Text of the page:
Newspaper Page Text
THE 8EMI.WEEKLV TRIBUNB, NORTH PLATTE, NEBRASKA.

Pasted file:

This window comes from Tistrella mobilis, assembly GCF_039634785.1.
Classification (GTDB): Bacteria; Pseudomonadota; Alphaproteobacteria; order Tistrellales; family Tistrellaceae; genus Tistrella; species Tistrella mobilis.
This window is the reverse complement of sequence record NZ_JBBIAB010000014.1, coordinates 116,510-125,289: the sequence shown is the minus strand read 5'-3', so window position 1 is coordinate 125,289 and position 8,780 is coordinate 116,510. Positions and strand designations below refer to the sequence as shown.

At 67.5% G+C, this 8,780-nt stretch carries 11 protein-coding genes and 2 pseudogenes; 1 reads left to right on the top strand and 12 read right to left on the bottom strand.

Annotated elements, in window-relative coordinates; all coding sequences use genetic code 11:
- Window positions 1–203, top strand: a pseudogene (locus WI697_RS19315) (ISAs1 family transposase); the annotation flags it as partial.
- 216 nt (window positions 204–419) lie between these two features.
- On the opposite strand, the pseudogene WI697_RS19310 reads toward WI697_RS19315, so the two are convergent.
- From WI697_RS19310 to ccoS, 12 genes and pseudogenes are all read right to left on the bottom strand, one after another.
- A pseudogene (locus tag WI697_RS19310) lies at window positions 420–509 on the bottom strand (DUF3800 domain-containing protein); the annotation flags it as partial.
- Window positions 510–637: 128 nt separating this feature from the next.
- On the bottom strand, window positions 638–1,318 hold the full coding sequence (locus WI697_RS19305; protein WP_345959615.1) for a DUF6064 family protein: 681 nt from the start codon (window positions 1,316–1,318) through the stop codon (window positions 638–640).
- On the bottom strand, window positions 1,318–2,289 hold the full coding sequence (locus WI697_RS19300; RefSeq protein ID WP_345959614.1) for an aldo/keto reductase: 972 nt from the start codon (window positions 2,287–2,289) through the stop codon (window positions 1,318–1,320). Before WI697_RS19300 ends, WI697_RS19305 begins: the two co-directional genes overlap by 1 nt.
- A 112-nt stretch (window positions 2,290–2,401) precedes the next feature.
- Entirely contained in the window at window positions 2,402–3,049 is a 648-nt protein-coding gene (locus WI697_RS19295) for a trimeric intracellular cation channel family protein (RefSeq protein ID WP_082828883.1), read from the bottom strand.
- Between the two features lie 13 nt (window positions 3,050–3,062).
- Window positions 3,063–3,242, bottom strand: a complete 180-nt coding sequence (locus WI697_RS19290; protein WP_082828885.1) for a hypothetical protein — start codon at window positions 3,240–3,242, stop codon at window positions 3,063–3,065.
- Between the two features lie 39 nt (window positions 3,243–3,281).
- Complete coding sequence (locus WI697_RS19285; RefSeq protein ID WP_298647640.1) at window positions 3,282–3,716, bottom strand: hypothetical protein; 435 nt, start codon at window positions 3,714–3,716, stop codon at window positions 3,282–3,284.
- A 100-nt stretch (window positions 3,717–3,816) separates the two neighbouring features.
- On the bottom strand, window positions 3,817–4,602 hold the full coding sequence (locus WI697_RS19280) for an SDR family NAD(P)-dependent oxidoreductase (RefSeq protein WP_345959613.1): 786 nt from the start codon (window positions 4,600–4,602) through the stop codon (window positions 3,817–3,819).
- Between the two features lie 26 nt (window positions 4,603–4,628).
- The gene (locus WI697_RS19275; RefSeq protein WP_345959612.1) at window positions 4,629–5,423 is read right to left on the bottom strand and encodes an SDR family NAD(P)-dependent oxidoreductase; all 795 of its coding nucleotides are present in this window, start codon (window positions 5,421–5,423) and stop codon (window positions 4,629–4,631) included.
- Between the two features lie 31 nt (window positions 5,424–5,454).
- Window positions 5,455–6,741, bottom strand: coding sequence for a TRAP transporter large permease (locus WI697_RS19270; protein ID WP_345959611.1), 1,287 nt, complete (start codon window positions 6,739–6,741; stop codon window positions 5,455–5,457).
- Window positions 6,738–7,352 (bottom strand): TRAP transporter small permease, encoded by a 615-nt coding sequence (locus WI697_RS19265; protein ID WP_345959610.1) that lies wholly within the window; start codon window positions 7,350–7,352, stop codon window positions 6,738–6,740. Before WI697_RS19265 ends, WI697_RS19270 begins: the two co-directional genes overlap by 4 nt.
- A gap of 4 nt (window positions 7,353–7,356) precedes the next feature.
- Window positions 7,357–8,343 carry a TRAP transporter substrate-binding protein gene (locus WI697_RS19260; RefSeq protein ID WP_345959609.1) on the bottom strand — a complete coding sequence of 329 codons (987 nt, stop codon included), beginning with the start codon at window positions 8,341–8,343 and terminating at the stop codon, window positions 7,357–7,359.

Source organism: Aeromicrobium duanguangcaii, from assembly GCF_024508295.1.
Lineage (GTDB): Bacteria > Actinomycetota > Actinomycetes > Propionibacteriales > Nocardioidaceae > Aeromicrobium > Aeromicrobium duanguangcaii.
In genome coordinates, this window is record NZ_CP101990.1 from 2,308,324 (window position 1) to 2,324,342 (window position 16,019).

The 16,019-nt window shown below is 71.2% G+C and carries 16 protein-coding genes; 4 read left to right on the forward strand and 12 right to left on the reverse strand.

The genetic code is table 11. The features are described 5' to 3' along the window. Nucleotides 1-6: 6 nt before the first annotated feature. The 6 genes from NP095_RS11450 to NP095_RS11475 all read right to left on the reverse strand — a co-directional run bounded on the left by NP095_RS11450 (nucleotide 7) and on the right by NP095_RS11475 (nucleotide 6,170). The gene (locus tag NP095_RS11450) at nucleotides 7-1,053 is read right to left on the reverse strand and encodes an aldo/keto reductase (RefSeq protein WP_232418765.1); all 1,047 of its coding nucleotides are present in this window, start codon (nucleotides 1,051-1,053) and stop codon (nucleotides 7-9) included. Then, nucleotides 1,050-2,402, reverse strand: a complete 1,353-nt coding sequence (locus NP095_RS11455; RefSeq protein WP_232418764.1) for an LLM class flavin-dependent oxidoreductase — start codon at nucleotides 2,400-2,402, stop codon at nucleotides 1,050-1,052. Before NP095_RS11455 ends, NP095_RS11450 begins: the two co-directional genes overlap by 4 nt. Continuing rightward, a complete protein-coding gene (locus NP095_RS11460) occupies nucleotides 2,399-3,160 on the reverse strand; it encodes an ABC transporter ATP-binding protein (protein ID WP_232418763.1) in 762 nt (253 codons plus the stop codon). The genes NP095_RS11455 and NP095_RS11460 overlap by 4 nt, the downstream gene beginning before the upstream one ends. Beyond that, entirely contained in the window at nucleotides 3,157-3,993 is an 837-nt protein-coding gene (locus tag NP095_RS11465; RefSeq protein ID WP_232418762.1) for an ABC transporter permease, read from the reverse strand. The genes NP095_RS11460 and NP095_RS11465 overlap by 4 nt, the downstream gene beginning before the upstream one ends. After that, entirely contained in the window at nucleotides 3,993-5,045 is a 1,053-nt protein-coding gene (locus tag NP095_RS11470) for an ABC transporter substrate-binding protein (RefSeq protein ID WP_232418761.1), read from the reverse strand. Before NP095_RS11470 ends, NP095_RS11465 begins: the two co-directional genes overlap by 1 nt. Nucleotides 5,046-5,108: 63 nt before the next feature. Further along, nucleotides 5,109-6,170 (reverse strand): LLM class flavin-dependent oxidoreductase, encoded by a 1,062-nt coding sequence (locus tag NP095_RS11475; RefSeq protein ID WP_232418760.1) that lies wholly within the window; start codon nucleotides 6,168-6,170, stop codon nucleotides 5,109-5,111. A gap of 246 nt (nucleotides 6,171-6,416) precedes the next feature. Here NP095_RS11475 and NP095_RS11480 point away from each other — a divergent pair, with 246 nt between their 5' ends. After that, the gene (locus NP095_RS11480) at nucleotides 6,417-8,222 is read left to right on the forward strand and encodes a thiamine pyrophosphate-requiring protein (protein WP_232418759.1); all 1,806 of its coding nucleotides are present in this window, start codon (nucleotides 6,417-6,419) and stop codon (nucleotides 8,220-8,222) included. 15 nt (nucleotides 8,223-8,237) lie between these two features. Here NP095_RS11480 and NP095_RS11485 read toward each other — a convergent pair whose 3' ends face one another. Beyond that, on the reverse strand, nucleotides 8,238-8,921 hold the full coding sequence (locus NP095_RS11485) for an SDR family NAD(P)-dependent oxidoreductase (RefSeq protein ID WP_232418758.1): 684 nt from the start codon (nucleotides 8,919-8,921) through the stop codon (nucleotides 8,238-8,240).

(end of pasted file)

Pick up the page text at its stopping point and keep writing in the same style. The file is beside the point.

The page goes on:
CONDENSED NEWS of Interest to all. DATEO FOR COMING EVENTS. Nov. 8-9-10 NebraBka Stato Teach ers' association meeting at Omaha. November 7 Gonera! Election Day in Nebraska. Nov. 21-23 Farmers' Co-operatlvo State Grain and Llvo Stock Ship ping ass'n vonventlon at Omaha. Nov. 27 to Dec. 2 Annual Poultry Show nt Omaha. Doc. 4 to 9 Annual Poultry and Pet Livo stock Show at Beatrice. Doc. 12-14 Nebraska Farmers Con gress at Omaha. Decomber 20-21 National Farmers' Equity Convention at Omaha. Adams county is to adopt a concert ed system to count th votes at tho omlng election. It is planned to have nch precinct board count tho votes In the same order Instead of boards following its own Bystcni. Thr order is amendments first, president next, then governor and county officers. )t Is proposed to havo other counties co operate. One of Hastings' largest grJln deal ers made tho assertion the other day that If tho United States continued to export wheat to foreign countries and filled orders already contracted it would bp necessary for this country to Turn to uanaua ror wneat to supply local consumption. York is to havo a new shirt and overall factory. The M. E. Smith Co. of Omaha has rontod a building anu win put in mo piam, giving em ployment to over 200 women and SlrlB. ThO company expect to havo the factory in operation In about two eeKS- ... , , A ruDoer lire laciory, 10 oe Known as the Crown Tiro and Rubber com pany, has been organized to manufac her goods at Ralston, a suburb of Omaha. Tho plant, building and equipment, will cost around ?100.000, Threo veins of coal havo been found on. tho Richardson farm near Falrbury and samples of tho product "have been sent to Lincoln for analy sis. If tho coal has tho quality furtb er Investigation will bo made. The first death in IiVurasKa due to tho cold weather occurred near Wa hoo when the 13-year-old son of J, Parkony of SInal became lost In the season's first snowstorm and froze to death. North Platte's evidence of pros- perity Is brought Into prominence by the fact 'that at tho present time three new business blocks aro under construction and that work Is to be- gin on ono more within thirty dnys. A net profit of f2.791.Gl was shown to havo been realized by the Blue Box Butto farmers havo been ad Springs Farmers' Elevator company In vised to store their potatoes and do the last year by a financial statement Just issued. It is said that tho railroads aro doing "Work on North Platte's new pas- everything possible to relievo the na Bengor depot, to bo constructed by tho tlon-wldo car shortage, but no relief Union Pacific railroad, Is to com- mence about tho 15th of November. The- boy scouts of Brock, Nemaha county, dug potatoes for Mrs. Harp- ham, who lives all alone, and would havo had to hire tho work dono. Tho three-yoar-old daughter of Mr. nnd Mrs. Frank Helman, residing near Llndsay, died from the effectB. of eat- Ing fly killer. , A toll lino is being constructed by tho Nebraska Telophono company from Lyons to Emerson, at a cost of about $2,000. The elevator at the Bay Stato ranch, near North Bond, containing 1,300 ;bushels of grain, was completely do- atroyed by fire. 1 The Lyons Farmers' Union Co-Oper-ativo association has been Incorpo rated under tho laws of Nebraska. Norfolk boys have taken up tho game of soccer and it is proving ex ceedingly popular. The Interstate commerce cominfs- slon has mado public a report of its Inspectors on tho car famine in Ne- Tjraska, Baying that tho railroads aro furnishing all the cars, thep can sup- ply to meet an unprecedented domand, but that it Is Impossible for them to furnish satisfactory transportation under tho circumstances. Two dayB after Joe Carlson and a companion had caught a mud cattish weighing sixty-two pounds In the Platte river south of Fremont, another ono was caught which weighed sixty- lght pounds. An eastern firm has taken over the fStolla electric light plant and tho new owners agree to supply tho town with lights within the next two months. Stella has boon without lights since ,last March, tho engine at tho plant "being put out of commission at that time. A damage suit for $96,000 Has been .filed against tho Rock Island railroad at Plattamouth, as the result of a pas. Bongor train hitting an automobile near Alvo on January 16, 1916, killing three people and seriously Injuring another. Two carloads of Iowa sheep have heen purchased by Farm Demonstra tor Llebers for Gage county farmers. A number of farfiers in tho county expect to feed small herds this win- ,tcr. Tho potato-shipping season is prac tically over in northorn Nebraska. Tho crop 1b about all shipped out, tho last sales having been hotter than $1 per bushel. Thirty-seven head of hogs sold at tho Duroc-Jersey sale 6f A. E. Stutt, .near Aroca, averaged about 137 a Tho corn crop for Nebraska for 101G Is about 113 per cent of tho nor- mal yield, according to tho annual crop report Just issued by tho United States National bank of Omaha. Tho wheat crop la icstlmated at 119 per cont of normal; oats about 140 per cent; alfalfa 13G per cent; wild hay 96 per cent; timothy and clover about normal. Saunders county has tho honor of producing tho most corn this year, tho estimate being (7,212,354 uubIioIb. Adams produced the most wheat, 2,BG7,8G4. Cedar claims tho record for oats, 4,131,952. Buffalo gets tho cup in alfalfa, 121,700 tons. In other wild and tamo hay, Holt county loads, with 194,050 tons. A Gosper county coroner's Jury held tho Burlington railroad responsible for tho wreck of a stock train near Smlthfleld on October 15, when ton Nobraska stockmen nnd a boy wero killed and fourteen men wero injured. Tho verdict blamos tho road because trainmen failed in their duty; onglnces running without headlights; no agent .... orow nm, Min n(,rfli ,acklng of e(mlpmont and nccommo- datlons. A vigorous campaign against tho salo of tobacco to minors has been launched by Chief of Police Hayden of. Beatrice. To prove that tho law was being Ignored, three boys wero sent out by the police office to buy wp,, nnfl rntnrnid with n. pood 8Upi,iy 0f it. Tho authorities havo wnrnod aii dealers to ceaso the nrac- tJco or 8uffor tho extrerao penalty of tj10 jaw 221 elovators on the Burlington in Nebraska aro roported as being crammed full of grain, unable to re ntv nv m ,, fnr cr.,n marknt. n,l an thn filnvntnrf. cannot operate untn tho prcsent con. gestlon Is relieved Adams county has Issued 540 hunt ing licenses so far tills season, which is considered an indication that tho J "dually popular In the county this year. The. season has Just started and the total licenses Is ex pected to be much greater than last lT w,he" 582 wero Issued for ii i u uuinu twelve monins. Ten thousand bushels of potatoes wero raised on tho Frank Knann rancn near Kimuaii tins summer. Most of tho spuds are stored In tho warehouse of tho Union Transfer company at Fremont. Mr. Knapp pre- d'cts potatoes will bo selling for M"5 u "re spring. Twenty-nine cows, five choice hoif era and ten fine bulls, all Shorthorns, wore sold by J. L. Young near Colo- ridge at a public Balo last week. Tho cowb averaged $21G a head, tho heifers $93 and the bulls flG2.50. One bull was sold to C. E. Churchill of Har- tlngton for $580. ovorythlng possible to save tho crop is looked for for some time. $11.05 per hundredweight was the prlco paid for forty-seven steers at tho South Omaha market ono day last week. Tho hord was shipped in from Iowa. This is the highest prloe, over paid for beef cattle at South Omaha. Tho Grand Island board of educa- tlon has opened night school with a vjery fair attendance. The step Is taken particularly to aid foreign students to more rapidly leam tho American language and laws. The Box Butte county potato crop this year will average an income of about $50 an acre to every grower In the county. The Nebraska Bankers' association elected Dan Morris of Kearney pres Ident of the organization nt Hb con vention In Omaha last week Ono hundred acres of potatoes planted by Charles Evans, near Mars land produced a crop valued at $5,000 Arthur county, Nobraska, twenty. four miles in width and thirty miles long, with an area two-thirds that of the stato of Rhode Island, is without a church building. Only ono minister, tho Rev, M. B. Dillon, a ongregatlon allst, regularly holds services of a religious character and covers its 720 Bquaro miles of territory. Cass county farmers are engaged in husking their corn, tho yield nverag ing around thirty-five- to forty-flvo bushels per acre. They oxpect to havo most of tho crop in crib this weok. Tho Alliance Commercial club ad ded forty new names to Us member ship as tho result of a mid-year cam palgn. This is considered quite re markablo In view of tho factjjhat very few business men of the town wero non-members previous to tho moTO ment. Burlington railroad officials hav ordered removed a blockade of two boxcars placed in such a way ns to prevent tho Union Pacific from dou ble-tracklng across tho former's right of-way in Hastings. Tho blockade was placed in August, 1912, A protest has been filed with th Gago county board of supervisors against the appropriation of county funds by the board to meet the ex penso of the employment of a farm domonstrator. Dodgo county farmers are calling for cornhuskers, some of them offer ing as much as 5 cents a bushel and board. Tho corn is of splendid qual lty and tho yield Is heavy, The Nobraska Press association will hold an adjourned session of the reg ular 191G mooting at Lincoln, Novem RIGHT TO BLACKLIST! BRITAIN REITERATES CONTEN TION IN REPLY TO U. S. OFFER METHODS OF BELIEF Some American Names Already Re moved From Blacklist. Further Diplomatic Discussion Likely. Washington. Great Britain's note in reply to Amorlcnn representations against tho .commercial black list has beon received, and It is undorstaod to relterato tho contention for tho right to black list, but offers mothods of relief to Amorlcans in certnln cir cumstances. Tho British note la In reply to tho American noto of July 28, which de nounced 'the blnckllst ns "an arbitrary Interference .with neutral trade" and "Inconsistent with truo Justlco, sin- cero amity and Impartial falrnesB which should characterize tho deal ings with friendly governments with ono another." The names of some American firms already havo been taken from tho blacklist and tho noto is. understood to afford means of removing others. Tho British note is understood to take the lino of argument it is un precedented for a neutral to claim that a belligerent should In effect compel Its subjects to trade with tho enemy, and that It violates no law for the British government to pro- vent its subjects from doing so. Whllo tho British government ad mits tho rights of all persons in neutral countries to ongago in legiti mate commercial transactions, it ar gues that such a right does not limit tho right of other governments to re strict tho activities of their own na tionals. Tho point nt lssuo In tho contro versy la whether tho nationality or tho domicile of tho owner of goods gives character as neutral or bellig erent. Previously Great Britain and tho United States havo ngreed that domicile vwas decisive regardless of nationality. Tho continental Euro pean position has been that national ity was decisive. In tho previous ne gotiations over the blnck list Great Britain took a position between tho two theories. Tho subject probably will bo car ried on in further diplomatic corre spondence. Negroes Moving North. Washington, ' D. C. Mpra than 10,000 men, mostly negroes, aro said to havo gone from Florida alone, to northern points, particularly Ohio, Indiana and Illinois, to tako employ ment offered them during tho past two or three, months, tho department of Justice has been informed. Other states, Including Virginia, the Caro lines and Alabama, have, contributed to tho exodus. All such movements are being Investigated by tho depart ment to guard against election! frauds. Officials are disposed to believe that in most cases the movement has noth ing to do with tho elections and Is merely a development In tho unusir 1 industrial condition Reports to the department tend in indlcato that tho rulroads arc bringing out most of th-eflo men. Mexican Commissioners Unsatisfied Washington, D. C. That the work of tho American-Mexican commission nt Atlantic City is not progressing to tho satisfaction of the Mexican mem bers, is tho thought of Washington of llclals upon the criticisms of tho ad ministration given out by Louis Ca brera, president of the Mexican com missioners. Cabrera demanded strict er enforcement of the neutrality laws and deportation of Mexican "conspir ators." Turkey Ud 551A Per Cent. Washington, D. C The high cost of Thanksgiving will be. much more so than It ever was. Turkey, on Oc t6bor 28, was quoted 28 cents, an fn- crease of 55 per cent. Flour, eggs, butter, milk, sugar and lard have risen respectively, 28, 11, 58, 25, 50 and 81 per cent. Potatoes and coffee have risen 40 per cent, and cocoa fiO per cent. Garment Workers for Suffrage. Philadelphia, Pa. Woman suffrage was Indorsed In resolutions adopted at "tho thirteenth biennial conventlpn of tho International Ladles' Garment Workers hero. Three Trainmen Killed. Gibson, Ind, Three trainmen were killed wton the caboose In which they were riding was demolished by the engine of another train which ran In to It In tho railroad yards here, Government to Kill Seals. Seattle, Wash. The seal herds on the Prlbllof islnnds in Bering sea have Increased bo rapidly since kill Ing of seals was prohibited that the government will begin killing seals regularly next year, according to H. J. Ctirlstoffer, United States fish agent. 5,000 Belgians Sent to Germany. Amsterdam. Another 5,000 Bel gians havo been sent from Ghent to Gormany. About 10,000 moro at oth or points havo rccolved orders to pre pare for their departure. YALE CELEBRATES ITS TWO HUNDREDTH BIRTHDAY The two hundredth anniversary of Immense Yalo Bowl. The photograph Alumuno nnd the schoolchildren of Tho submarine Holland No. 1), the first submersible of tho United Status imy, butt been purchased by Dr. P. .T. Gibbons and his son and presented to a Now York society. On leaving Philadelphia the old vessel was honored by a naval nnd civic pnrn.de, and before being put In Its permanent resting place It Is on exhibition at the Bronx In ternational exposition. , FRENCH In this picture, Just received from Greece, tho first dotachnieut of French murines to land on Greek soil lit Piraeus is shown leaving tho transport ships and effecting a binding. FOR ARMY DENTAL WORK This view of the Interior of a Brit ish motor dental car that Is In uso at the front shows how Important Is con sidered the condition of the soldier's teeth. It Is ns complete ns any mod ern dentnl olllce. Inherited Idea. "How tho financier's llttlo son Is en- Joying himself in tho country I" "True to instinct, his umuscment Is strictly in tho ilnnnclnl line." "How Is that?" "Don't you see how ho is planning a run on u bank?" the coming of Ynlo t Now Uuven was shows ono of tho semes, which was produced by the Association of Collegiate Now llnvcn. SUBMARINE HOLLAND GOES TO MARINES LANDING IN GAVE A JOLT TO These two young Indies, Miss Miirgitict Cuperton (left) nnd Miss Mar garet Fnhnestock (right), BQVerely Jolted tho roclal neutrality of Washington recently by pnylng u YlBlt to the Germnn submarine U-53 when it was at Newport. Both aro prominent in society in tllo nntlonnl capital. Miss Caporton Is a daughter of Rear Admiral Cuperton nnd Miss Fnhnestock Is to muko her debut the coming winter. MUCH IN LITTLE London's Inhabitants Include 471,000 flat dwellers. , Sugar Is extracted from 10 vari ous piilins which grow In Ceylon. In Jupuu devilfish weighing up to 200 pounds nre sometimes caught. Under normal conditions, Franco makes 20,000,000 pnlrs of gloves a year. Fourteen different species of vlplots have been found growing near St. Johushury, Vt. celebrated by u monster pageant In tho NEW YORK GREECE SOCIAL NEUTRALITY For peeling oranges there has been Invented a curved piece of bono with n nick at ouo end to cut the skin. The numcH of streets, lettered clearly on tho globe of the electric street light, nre a help in city streets after dark. An American Inventor has found a now uso for the busy submnrlno In the gathering of shellfish from tho sea bottom, Japan's production of aniline' dyo la rapidly Increasing. Tho dyo merchants Jinvo formed a trust with the object of regulating tho market. I&H4. ber IE.